The controller is obliged to erase the pertaining data within 30 days, and to take reasonable steps to have the data removed if it was published somehow. Unless one of the exceptions stated in article 17 sub (3) applies, for then the controller must inform you which personal data must be retained, and why.

Such exceptions may be that the right to freedom of expression and information applies, or that the controller must comply with a legal obligation such as a law on archiving company data for a number of years. Exceptions can also be grounds of public interest in the area of public health, archiving purposes in the public interest, scientific or historical research purposes or statistical purposes or for the exercise of or defense against legal claims. Sometimes it is impossible or very expensive to erase data, for instance when it is part of a backup file or a microfiche.

Why would you want to make use of the Right to be Forgotten?

All data available on you is valuable information for companies. Anything you do and write on internet is collected and combined. Each of those little pieces of information say hardly anything about you, but combined they create a very detailed ‘online profile’. Marketers buy the contact details of people who – according to their profile – belong to the target group for the products and services they offer.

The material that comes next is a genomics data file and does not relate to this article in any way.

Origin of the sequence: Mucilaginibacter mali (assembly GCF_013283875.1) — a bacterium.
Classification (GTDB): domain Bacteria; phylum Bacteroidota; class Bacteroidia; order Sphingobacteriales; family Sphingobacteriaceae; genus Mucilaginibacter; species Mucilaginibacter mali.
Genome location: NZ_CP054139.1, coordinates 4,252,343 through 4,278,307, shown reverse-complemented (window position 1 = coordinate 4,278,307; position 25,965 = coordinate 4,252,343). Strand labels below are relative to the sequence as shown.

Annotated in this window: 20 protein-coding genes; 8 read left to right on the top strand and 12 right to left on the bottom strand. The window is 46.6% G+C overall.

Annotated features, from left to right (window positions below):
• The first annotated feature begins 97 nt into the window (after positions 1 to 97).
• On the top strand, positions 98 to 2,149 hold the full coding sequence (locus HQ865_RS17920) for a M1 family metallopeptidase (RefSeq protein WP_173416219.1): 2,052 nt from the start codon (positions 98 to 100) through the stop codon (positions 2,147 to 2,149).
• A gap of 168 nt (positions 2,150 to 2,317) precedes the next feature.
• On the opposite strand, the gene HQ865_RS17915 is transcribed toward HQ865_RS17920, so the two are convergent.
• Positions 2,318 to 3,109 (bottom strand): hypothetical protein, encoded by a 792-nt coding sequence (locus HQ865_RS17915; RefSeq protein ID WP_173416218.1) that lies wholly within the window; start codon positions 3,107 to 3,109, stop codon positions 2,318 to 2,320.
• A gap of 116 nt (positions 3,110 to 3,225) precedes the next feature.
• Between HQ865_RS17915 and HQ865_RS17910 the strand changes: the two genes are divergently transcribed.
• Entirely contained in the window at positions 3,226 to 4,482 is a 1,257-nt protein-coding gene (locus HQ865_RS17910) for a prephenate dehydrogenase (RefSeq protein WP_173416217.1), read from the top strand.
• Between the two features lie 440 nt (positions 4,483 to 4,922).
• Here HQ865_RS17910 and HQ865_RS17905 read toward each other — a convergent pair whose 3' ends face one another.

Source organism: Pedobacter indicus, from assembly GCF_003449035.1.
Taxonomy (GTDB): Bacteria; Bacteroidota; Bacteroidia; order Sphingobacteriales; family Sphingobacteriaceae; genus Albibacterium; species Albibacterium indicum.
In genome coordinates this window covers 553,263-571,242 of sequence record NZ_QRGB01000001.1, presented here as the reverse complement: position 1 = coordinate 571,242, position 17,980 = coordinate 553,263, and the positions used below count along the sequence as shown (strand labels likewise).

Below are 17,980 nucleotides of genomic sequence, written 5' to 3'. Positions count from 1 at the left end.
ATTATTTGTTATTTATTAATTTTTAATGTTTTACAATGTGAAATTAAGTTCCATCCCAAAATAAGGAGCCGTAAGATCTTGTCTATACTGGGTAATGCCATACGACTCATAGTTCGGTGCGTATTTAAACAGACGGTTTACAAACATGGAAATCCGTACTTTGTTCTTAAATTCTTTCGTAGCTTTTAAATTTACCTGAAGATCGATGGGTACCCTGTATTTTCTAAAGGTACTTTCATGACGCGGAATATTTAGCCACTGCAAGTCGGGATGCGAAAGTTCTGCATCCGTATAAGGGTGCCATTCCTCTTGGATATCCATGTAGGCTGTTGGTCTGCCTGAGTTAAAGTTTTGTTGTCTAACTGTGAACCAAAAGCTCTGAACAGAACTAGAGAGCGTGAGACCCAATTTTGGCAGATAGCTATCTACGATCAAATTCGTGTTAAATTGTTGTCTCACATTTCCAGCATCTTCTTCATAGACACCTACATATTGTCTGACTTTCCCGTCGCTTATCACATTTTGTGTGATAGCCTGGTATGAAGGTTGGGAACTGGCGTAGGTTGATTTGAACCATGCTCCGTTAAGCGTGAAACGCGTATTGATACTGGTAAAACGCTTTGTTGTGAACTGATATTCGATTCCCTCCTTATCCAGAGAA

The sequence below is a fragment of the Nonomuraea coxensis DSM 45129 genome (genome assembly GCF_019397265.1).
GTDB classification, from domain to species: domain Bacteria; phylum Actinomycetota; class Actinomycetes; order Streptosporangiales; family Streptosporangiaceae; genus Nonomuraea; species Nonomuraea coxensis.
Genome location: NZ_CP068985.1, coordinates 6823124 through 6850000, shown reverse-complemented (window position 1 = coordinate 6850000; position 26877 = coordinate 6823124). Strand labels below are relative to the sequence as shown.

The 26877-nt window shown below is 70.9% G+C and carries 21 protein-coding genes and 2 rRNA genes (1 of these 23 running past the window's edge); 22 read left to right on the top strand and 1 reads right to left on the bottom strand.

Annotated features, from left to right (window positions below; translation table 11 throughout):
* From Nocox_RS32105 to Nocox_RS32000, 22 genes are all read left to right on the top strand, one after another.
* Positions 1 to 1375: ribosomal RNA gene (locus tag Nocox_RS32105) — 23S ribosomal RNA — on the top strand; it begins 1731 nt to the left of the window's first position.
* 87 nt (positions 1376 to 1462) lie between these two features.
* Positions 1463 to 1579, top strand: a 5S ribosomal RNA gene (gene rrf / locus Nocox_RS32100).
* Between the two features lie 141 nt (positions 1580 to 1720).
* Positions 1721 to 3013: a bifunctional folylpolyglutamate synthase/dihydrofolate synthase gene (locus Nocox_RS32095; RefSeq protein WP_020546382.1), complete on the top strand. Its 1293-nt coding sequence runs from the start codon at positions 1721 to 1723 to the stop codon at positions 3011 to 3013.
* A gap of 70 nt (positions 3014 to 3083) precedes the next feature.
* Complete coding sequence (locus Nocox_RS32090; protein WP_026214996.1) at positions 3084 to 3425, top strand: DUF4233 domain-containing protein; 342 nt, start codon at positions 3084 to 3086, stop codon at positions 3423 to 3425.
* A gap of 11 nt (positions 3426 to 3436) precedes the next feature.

Websites usually label this as a good thing: they try to predict what you need and help you find it. So what is the problem, they’ll ask you? The problem is this profile, which in fact is more detailed than what the East German Stasi ever dreamt of – and potentially just as dangerous[1]. You do not know who has this information and what they do with it, but whether you want to or not, you keep adding to it every day whenever you visit a web page.